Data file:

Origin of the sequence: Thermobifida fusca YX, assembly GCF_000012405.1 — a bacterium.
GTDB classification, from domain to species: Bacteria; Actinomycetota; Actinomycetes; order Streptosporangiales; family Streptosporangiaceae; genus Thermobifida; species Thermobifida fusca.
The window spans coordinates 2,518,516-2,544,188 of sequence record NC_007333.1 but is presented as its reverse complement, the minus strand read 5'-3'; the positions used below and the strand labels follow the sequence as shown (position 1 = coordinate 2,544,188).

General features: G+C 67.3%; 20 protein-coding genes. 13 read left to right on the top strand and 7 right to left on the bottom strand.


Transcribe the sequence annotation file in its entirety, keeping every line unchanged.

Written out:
Origin of the sequence: Thermobifida fusca YX, assembly GCF_000012405.1 — a bacterium.
GTDB classification, from domain to species: Bacteria; Actinomycetota; Actinomycetes; order Streptosporangiales; family Streptosporangiaceae; genus Thermobifida; species Thermobifida fusca.
The window spans coordinates 2,518,516-2,544,188 of sequence record NC_007333.1 but is presented as its reverse complement, the minus strand read 5'-3'; the positions used below and the strand labels follow the sequence as shown (position 1 = coordinate 2,544,188).

General features: G+C 67.3%; 20 protein-coding genes. 13 read left to right on the top strand and 7 right to left on the bottom strand.